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Nissan's Ghosn crisis

Five things to watch for in Nissan's results

Sales slowdown in China to challenge annual profit forecast

Slowing auto sales in China are a worry for Nissan.   © Reuters

TOKYO -- Nissan Motor will announce results for the quarter ended Dec. 31 on Tuesday, marking its first earnings announcement since then-chairman Carlos Ghosn was arrested and charged with financial misconduct.

Besides that continuing case and the tensions it has precipitated with French automaker Renault, Nissan, like other Japanese carmakers, is facing the fallout of the trade clash between the U.S. and China, the world's two biggest car markets. How are all these factors affecting Nissan's profits and management?

Here are five things to look for:

How is Nissan treating Ghosn's deferred pay?

Nissan is expected to book Ghosn's underreported pay of about 9 billion yen ($82 million) as an expense in the fiscal year ending in March. Such a move could be reflected in revisions to the company's forecast annual net profit, currently 500 billion yen.

Ghosn is alleged to have underreported his income in Nissan annual reports for the eight fiscal years through March 2018. Nissan itself has also been indicted on a charge of false disclosure of company information.

While Ghosn's remuneration is small compared with Nissan's overall earnings, the company's treatment of payments deferred until after his retirement could affect his case. Ghosn has said he was not obliged to disclose the underreported amounts because he never signed a binding contract with Nissan fixing the size of the deferred payments. However, if Nissan books the costs this year, that could suggest that the company considers the pay part of his contract. This would not support Ghosn's claim.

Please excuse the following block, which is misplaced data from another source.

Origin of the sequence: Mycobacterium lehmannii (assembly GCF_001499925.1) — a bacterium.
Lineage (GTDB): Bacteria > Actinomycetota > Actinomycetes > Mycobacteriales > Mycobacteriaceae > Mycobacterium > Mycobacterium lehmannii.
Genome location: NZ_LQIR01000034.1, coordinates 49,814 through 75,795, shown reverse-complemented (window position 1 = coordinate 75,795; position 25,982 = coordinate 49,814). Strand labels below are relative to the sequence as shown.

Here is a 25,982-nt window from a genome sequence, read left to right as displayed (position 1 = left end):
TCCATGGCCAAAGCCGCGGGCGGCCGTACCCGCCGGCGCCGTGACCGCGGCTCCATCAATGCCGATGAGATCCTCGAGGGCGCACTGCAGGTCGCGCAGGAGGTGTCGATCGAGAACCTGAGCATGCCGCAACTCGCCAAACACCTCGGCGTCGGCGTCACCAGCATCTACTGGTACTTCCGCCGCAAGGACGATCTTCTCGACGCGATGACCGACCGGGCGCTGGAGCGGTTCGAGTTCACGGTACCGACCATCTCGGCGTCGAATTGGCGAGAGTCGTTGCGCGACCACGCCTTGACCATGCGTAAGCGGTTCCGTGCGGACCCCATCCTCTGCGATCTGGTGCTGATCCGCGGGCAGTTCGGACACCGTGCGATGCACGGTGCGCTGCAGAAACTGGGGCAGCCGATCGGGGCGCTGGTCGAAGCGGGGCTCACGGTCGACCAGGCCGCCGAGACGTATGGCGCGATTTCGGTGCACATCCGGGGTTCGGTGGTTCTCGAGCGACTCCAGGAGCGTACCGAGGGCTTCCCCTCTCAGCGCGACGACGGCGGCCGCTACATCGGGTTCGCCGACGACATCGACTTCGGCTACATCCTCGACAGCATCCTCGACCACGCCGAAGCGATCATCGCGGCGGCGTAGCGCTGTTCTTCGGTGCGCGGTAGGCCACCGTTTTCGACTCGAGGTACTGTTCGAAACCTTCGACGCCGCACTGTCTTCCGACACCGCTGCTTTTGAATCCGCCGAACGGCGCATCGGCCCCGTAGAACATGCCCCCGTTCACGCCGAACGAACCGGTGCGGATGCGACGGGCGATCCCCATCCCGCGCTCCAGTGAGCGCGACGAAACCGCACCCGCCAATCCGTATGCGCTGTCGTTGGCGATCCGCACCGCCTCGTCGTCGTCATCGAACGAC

How is China's slowdown affecting financial results?

When it announced its global car sales for 2018 at the end of January, Nissan said sales in China had risen 2.9% to 1,563,986 vehicles. While that was a record total for the company, sales declined each month from September to December on a year-on-year basis.

Weaker car demand in China would inevitably affect Nissan, the top Japanese brand in the country. New car sales in China declined in 2018 for the first time in 28 years, sliding 2.8% from the previous year to 28.08 million vehicles. An economic slowdown and the end of tax incentives for small car purchases were blamed for the decrease in sales.

China accounted for 27% of Nissan's global sales last year, surpassing the 26% generated in the U.S. Tang Jin, senior research officer at Mizuho Bank, noted that Nissan's Sylphy is the second-best selling sedan in China. "Japanese carmakers have succeeded in cutting costs by standardizing their car platforms and their share of sales in China have risen," he said.

Nissan's position in China looks relatively steady, but a slowdown in the biggest market for the Japanese carmaker is still a concern in relation to its financial results.

What is the company's financial outlook?